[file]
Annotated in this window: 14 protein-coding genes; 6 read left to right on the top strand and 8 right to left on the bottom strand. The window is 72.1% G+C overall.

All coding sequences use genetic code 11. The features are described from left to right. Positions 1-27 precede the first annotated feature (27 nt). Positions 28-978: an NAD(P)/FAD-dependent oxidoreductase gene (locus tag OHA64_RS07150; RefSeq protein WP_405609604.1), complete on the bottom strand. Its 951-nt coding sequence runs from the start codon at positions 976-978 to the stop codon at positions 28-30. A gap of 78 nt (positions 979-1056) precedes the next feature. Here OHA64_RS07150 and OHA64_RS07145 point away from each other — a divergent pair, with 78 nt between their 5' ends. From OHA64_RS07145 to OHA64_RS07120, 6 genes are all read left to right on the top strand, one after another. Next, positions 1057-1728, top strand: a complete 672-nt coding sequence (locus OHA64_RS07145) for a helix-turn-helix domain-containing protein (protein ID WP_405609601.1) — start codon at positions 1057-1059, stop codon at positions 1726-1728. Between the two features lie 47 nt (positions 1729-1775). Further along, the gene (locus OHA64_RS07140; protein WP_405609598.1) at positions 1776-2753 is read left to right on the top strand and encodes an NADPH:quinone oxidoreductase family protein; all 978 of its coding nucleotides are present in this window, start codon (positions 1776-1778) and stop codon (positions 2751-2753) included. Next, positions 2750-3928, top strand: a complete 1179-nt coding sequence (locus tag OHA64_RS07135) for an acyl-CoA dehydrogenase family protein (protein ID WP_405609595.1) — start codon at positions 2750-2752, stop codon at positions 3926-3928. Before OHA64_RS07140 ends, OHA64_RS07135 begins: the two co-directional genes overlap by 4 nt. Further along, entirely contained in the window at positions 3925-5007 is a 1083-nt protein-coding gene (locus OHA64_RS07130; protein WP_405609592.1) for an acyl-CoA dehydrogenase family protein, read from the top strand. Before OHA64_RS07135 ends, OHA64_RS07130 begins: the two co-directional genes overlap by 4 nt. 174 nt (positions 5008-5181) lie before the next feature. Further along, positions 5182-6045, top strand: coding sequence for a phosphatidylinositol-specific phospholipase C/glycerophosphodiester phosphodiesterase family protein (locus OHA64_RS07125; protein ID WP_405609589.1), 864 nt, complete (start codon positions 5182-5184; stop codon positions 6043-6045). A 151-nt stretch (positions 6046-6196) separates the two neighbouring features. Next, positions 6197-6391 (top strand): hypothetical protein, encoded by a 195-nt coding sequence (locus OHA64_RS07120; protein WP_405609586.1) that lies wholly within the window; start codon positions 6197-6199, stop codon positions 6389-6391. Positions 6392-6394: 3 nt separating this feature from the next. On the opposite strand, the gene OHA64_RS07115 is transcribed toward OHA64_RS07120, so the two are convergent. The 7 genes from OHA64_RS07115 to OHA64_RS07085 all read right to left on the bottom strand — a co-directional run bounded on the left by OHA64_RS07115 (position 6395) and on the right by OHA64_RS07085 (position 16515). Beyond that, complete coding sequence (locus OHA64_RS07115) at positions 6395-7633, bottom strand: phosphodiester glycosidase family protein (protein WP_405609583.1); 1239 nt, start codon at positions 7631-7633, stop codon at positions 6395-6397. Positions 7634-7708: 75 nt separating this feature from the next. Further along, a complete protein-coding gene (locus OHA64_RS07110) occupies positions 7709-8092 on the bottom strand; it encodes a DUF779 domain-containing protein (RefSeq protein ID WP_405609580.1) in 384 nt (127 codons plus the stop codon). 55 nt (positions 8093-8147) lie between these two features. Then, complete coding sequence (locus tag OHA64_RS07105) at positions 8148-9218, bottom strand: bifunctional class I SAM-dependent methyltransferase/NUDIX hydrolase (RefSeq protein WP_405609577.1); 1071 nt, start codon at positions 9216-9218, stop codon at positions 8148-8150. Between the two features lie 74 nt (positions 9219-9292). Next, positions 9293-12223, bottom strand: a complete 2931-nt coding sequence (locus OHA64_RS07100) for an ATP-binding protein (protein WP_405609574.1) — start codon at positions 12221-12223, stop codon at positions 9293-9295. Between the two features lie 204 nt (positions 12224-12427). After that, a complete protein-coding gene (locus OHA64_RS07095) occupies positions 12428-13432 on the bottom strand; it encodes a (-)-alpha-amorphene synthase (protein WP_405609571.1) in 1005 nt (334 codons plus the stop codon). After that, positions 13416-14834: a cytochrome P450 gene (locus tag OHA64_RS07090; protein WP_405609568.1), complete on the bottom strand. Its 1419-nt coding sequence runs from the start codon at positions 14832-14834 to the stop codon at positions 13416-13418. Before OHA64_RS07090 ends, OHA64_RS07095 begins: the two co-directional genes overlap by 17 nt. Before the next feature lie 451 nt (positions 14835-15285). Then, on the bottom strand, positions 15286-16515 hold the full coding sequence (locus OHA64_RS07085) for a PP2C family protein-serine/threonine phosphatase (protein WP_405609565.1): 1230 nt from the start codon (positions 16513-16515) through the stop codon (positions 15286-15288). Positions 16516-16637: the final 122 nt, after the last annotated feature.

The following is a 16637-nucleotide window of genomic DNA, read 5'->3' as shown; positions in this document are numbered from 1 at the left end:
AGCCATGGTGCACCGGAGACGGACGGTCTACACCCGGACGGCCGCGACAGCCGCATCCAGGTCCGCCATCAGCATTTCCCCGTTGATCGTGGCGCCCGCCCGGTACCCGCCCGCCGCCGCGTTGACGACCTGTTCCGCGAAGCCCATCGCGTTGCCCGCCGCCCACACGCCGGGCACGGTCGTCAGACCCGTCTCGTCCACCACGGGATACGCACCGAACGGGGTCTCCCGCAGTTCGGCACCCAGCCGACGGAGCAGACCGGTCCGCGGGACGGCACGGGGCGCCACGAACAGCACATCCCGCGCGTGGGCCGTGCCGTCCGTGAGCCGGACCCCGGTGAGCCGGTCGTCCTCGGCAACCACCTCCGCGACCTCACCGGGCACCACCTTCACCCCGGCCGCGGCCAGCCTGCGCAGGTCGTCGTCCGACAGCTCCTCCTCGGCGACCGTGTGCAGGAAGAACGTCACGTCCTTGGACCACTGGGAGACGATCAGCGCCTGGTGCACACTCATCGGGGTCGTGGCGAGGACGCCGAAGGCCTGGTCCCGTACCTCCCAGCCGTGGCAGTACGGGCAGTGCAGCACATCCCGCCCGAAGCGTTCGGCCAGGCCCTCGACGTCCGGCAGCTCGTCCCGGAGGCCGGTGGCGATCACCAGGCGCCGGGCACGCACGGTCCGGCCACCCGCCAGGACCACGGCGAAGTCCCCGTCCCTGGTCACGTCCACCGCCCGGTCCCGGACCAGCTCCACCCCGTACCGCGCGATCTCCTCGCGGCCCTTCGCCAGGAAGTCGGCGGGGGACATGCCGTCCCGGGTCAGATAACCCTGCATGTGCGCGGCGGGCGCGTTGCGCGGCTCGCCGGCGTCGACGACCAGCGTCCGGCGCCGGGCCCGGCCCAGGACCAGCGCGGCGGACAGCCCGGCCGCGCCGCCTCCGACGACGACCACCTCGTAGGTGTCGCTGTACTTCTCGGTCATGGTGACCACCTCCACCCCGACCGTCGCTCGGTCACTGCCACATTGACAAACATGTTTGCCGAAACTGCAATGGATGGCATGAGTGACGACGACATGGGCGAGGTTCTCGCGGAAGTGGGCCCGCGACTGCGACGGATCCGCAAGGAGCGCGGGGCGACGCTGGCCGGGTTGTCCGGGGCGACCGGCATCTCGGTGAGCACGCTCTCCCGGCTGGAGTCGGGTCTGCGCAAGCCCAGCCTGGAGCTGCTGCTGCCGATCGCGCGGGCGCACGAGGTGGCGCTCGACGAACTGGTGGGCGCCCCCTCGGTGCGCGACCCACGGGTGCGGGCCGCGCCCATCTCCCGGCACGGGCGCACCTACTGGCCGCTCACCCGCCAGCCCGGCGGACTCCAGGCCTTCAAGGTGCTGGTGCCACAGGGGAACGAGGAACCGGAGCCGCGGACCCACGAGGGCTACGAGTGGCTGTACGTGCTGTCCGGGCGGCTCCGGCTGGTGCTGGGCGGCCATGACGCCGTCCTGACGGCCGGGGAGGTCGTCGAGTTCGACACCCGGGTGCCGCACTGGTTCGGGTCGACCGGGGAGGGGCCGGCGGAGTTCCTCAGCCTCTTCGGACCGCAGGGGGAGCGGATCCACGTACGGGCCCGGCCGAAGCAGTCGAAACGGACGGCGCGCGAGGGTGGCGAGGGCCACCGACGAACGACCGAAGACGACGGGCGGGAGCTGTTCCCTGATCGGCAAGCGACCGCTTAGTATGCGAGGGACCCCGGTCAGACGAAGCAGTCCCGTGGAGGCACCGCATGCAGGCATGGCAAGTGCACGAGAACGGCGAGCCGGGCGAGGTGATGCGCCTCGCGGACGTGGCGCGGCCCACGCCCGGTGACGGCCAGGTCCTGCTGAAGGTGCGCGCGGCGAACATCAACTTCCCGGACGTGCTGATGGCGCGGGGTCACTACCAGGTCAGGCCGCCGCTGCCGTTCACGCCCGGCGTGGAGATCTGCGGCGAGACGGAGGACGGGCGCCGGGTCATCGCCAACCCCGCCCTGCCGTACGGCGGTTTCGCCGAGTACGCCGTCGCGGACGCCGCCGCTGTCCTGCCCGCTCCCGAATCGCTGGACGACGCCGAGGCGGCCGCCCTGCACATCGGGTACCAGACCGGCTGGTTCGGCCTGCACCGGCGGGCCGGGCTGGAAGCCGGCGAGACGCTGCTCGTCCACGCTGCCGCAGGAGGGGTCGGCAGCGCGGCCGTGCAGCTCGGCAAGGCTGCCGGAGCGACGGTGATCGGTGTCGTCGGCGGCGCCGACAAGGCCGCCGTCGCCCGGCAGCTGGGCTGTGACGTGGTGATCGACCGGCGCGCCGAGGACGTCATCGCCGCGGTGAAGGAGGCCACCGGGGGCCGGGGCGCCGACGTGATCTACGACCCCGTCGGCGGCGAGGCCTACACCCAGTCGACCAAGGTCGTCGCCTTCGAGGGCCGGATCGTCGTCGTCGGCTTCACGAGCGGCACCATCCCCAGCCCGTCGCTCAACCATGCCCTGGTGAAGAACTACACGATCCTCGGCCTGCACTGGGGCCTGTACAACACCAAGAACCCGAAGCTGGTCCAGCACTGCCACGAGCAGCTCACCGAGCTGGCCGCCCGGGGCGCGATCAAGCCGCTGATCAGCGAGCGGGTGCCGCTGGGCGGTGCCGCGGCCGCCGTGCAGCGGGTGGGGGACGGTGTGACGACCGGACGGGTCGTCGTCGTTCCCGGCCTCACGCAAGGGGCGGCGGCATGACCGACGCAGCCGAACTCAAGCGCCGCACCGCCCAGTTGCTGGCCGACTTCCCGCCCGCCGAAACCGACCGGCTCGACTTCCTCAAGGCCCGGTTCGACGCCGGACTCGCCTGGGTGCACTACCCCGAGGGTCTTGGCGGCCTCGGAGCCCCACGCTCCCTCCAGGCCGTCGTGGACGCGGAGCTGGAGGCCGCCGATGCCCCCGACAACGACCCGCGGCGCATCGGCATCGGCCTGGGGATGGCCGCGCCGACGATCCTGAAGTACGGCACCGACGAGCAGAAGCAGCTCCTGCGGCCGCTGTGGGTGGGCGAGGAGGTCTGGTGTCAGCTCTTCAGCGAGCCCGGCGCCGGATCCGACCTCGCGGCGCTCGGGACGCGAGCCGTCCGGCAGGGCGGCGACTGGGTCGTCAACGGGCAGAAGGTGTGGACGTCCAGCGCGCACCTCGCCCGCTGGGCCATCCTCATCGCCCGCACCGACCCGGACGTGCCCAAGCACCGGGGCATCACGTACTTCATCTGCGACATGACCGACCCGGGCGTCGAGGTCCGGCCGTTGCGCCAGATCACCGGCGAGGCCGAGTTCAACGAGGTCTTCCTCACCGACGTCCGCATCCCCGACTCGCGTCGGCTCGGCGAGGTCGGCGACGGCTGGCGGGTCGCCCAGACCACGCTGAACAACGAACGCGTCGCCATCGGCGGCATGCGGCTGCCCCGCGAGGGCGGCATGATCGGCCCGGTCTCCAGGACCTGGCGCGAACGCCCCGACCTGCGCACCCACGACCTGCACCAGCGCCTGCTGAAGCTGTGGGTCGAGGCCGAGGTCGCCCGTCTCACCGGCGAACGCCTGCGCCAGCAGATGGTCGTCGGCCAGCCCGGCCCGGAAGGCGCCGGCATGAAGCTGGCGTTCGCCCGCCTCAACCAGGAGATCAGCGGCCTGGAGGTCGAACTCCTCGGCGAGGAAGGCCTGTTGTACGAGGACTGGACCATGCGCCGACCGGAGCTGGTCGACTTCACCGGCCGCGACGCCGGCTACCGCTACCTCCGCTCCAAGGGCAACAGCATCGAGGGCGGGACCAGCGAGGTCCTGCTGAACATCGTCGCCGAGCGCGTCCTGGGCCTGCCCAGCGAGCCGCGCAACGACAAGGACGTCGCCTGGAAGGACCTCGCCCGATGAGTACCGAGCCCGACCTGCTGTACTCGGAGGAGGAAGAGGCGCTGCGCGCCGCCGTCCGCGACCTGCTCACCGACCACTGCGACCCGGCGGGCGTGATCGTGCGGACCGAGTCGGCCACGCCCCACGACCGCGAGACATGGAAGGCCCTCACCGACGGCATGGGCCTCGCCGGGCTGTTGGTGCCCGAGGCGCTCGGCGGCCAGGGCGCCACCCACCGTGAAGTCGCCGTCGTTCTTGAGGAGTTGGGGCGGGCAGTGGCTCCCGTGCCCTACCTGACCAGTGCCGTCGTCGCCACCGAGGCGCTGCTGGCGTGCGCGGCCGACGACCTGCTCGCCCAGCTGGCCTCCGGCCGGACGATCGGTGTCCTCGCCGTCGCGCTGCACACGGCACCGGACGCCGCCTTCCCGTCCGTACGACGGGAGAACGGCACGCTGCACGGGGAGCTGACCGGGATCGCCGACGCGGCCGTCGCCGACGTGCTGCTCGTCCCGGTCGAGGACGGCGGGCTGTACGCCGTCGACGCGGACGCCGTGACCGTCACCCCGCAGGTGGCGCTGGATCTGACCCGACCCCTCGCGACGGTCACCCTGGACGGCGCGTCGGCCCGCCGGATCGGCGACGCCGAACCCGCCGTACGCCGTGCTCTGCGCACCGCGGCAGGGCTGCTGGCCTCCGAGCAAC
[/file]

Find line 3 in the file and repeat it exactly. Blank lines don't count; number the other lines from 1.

The following is a 16637-nucleotide window of genomic DNA, read 5'->3' as shown; positions in this document are numbered from 1 at the left end: